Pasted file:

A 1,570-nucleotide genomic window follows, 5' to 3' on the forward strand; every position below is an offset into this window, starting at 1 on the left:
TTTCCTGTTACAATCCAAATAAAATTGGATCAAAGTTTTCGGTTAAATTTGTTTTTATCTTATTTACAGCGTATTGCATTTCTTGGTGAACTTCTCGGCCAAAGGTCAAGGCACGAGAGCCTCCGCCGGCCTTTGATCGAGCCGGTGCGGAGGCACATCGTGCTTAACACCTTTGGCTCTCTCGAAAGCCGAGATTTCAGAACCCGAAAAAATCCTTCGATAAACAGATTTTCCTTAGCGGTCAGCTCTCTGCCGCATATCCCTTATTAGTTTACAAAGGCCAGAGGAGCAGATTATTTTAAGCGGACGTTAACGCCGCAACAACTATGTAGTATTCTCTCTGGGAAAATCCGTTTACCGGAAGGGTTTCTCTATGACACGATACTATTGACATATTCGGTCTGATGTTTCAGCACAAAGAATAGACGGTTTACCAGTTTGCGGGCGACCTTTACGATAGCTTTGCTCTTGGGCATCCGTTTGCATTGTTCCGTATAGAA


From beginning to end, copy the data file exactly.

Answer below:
A 1,570-nucleotide genomic window follows, 5' to 3' on the forward strand; every position below is an offset into this window, starting at 1 on the left:
TTTCCTGTTACAATCCAAATAAAATTGGATCAAAGTTTTCGGTTAAATTTGTTTTTATCTTATTTACAGCGTATTGCATTTCTTGGTGAACTTCTCGGCCAAAGGTCAAGGCACGAGAGCCTCCGCCGGCCTTTGATCGAGCCGGTGCGGAGGCACATCGTGCTTAACACCTTTGGCTCTCTCGAAAGCCGAGATTTCAGAACCCGAAAAAATCCTTCGATAAACAGATTTTCCTTAGCGGTCAGCTCTCTGCCGCATATCCCTTATTAGTTTACAAAGGCCAGAGGAGCAGATTATTTTAAGCGGACGTTAACGCCGCAACAACTATGTAGTATTCTCTCTGGGAAAATCCGTTTACCGGAAGGGTTTCTCTATGACACGATACTATTGACATATTCGGTCTGATGTTTCAGCACAAAGAATAGACGGTTTACCAGTTTGCGGGCGACCTTTACGATAGCTTTGCTCTTGGGCATCCGTTTGCATTGTTCCGTATAGAA